- Don’t issue ultimatums such as “I’m leaving if things don’t improve.” Take the “D” word (divorce) out of your vocabulary. Make a commitment to stay together (unless there is abuse) and accept that there will be ups and downs. Discuss expectations to avoid misunderstandings.
- Take a break when things get heated. It’s a great idea to take a 20 minute break when one or both partners feel flooded and agree to have a short recovery conversation later to see if you can come to a compromise or agree to disagree on hot button issues.
- Schedule family meetings at least twice a month to clear the air. These meetings should be relaxed and give everyone a chance to talk. Ask someone to write down both positive and negative comments and be sure to set some ground rules, such as “no interrupting or saying mean things to others.” In fact, family members can write positive comments in one container and things they’d like to see change in another container.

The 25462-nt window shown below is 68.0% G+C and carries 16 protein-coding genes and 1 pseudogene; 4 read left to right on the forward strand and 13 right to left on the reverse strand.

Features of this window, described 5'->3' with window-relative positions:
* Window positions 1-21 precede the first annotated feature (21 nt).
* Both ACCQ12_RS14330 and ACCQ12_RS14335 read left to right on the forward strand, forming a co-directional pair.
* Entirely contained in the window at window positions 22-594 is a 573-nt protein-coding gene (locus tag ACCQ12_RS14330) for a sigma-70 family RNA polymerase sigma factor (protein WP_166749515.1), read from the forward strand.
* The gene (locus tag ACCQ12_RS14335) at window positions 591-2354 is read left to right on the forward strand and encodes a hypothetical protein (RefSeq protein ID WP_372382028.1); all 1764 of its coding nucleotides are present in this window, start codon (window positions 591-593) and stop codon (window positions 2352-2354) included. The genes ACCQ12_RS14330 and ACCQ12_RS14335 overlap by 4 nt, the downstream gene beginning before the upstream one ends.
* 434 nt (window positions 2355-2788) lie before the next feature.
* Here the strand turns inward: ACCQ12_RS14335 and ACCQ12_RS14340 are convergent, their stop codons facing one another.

If you embrace the notion that conflict is an inevitable part of a marriage, and that not all problems have to be resolved, you’ll bounce back from disagreements faster and build love, trust, and intimacy with your partner. Over time, many of the kinks in your marriage will smooth out and you’ll adjust and thrive in your second marriage if you learn that being happy is more important than being “right.”
The best way to beat the odds and to see your second marriage succeed is to risk being vulnerable with your partner so you can repair conflicts, making your marriage a priority, and having realistic expectations. Determination, respect, acceptance, patience, and having a good sense of humor can go a long way to improving your chances of success the second time around.
Find Terry on Twitter, Facebook, and, movingpastdivorce.com. Terry’s award winning book Daughters of Divorce: Overcome the Legacy of Your Parents’ Breakup and Enjoy a Happy, Long-Lasting Relationship is available on her website. Her new book The Remarriage Manual: How to Make Everything Work Better the Second Time Around was published by Sounds True on February 18, 2020.
I’d love to hear from you and answer your questions about relationships, divorce, marriage, and remarriage. Please ask a question here. Thanks! Terry